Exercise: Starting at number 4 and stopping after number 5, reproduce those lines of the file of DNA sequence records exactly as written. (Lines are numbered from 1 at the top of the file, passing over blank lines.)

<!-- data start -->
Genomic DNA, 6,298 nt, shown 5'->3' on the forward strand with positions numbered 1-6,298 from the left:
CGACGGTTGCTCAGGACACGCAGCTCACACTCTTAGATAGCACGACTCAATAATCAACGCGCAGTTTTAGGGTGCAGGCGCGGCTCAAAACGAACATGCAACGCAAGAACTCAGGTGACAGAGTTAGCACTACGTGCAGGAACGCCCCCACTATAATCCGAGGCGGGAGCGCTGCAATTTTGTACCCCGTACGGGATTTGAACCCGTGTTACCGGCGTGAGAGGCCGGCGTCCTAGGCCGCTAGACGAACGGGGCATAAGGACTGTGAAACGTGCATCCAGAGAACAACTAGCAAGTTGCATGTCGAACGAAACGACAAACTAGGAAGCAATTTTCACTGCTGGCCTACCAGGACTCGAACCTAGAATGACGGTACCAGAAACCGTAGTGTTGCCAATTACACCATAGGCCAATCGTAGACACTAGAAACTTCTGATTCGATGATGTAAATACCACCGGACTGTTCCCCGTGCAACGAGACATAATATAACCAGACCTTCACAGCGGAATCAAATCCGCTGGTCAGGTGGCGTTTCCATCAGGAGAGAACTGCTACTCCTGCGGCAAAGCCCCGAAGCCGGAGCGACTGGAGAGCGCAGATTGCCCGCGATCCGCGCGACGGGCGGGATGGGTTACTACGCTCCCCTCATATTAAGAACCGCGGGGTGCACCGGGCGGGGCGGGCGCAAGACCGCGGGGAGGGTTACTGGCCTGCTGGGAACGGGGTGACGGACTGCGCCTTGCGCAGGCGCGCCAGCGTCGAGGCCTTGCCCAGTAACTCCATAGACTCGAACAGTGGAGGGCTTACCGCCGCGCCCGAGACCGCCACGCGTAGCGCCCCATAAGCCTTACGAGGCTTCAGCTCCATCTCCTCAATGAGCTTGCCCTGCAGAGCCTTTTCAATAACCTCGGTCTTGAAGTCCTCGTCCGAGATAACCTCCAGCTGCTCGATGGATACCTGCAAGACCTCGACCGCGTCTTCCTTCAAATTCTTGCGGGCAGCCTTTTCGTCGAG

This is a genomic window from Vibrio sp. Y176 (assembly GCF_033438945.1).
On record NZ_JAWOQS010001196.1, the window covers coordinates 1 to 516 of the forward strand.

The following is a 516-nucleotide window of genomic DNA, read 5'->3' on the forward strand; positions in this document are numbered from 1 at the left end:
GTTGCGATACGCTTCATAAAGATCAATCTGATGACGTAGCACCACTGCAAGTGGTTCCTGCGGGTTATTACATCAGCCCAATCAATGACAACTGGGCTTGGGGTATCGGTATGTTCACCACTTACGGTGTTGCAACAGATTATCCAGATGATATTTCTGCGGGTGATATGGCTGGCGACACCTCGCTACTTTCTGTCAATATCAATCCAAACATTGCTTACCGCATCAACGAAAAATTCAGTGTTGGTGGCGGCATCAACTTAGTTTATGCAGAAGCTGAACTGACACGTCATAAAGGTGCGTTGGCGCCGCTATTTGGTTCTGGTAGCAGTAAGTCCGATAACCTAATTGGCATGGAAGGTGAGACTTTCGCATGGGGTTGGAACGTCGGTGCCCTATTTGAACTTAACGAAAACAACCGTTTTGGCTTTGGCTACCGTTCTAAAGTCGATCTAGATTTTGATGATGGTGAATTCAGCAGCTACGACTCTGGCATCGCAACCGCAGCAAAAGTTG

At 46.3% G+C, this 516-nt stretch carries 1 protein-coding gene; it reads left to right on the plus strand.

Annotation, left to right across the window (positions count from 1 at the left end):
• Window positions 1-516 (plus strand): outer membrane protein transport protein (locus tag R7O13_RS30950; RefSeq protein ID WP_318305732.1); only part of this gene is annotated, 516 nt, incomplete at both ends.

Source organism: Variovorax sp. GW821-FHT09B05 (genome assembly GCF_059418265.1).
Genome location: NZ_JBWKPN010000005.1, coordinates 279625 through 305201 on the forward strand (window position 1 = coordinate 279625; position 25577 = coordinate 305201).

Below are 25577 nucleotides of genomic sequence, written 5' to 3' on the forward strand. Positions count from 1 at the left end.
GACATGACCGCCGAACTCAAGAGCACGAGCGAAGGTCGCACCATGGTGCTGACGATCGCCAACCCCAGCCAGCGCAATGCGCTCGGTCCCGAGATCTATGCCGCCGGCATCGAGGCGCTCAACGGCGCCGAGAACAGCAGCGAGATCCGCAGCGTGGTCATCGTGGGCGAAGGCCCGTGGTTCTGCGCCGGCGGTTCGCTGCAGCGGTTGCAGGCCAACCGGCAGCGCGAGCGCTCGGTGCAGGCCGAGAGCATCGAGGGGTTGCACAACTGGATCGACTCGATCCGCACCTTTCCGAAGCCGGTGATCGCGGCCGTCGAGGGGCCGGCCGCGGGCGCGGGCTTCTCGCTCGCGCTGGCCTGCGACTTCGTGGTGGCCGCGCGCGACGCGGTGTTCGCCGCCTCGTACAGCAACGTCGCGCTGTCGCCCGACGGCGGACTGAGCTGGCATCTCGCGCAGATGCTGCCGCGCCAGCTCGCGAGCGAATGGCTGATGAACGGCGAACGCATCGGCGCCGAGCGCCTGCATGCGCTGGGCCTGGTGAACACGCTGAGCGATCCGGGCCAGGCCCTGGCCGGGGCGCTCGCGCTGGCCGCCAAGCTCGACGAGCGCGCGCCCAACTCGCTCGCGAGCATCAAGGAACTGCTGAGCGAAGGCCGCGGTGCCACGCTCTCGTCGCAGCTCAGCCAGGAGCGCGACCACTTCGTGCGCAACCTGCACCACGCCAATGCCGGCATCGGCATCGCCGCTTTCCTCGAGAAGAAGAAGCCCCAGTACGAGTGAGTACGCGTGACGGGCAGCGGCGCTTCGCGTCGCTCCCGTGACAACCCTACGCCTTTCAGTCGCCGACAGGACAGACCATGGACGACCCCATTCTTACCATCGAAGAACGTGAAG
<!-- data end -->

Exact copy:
On record NZ_JAWOQS010001196.1, the window covers coordinates 1 to 516 of the forward strand.

The following is a 516-nucleotide window of genomic DNA, read 5'->3' on the forward strand; positions in this document are numbered from 1 at the left end: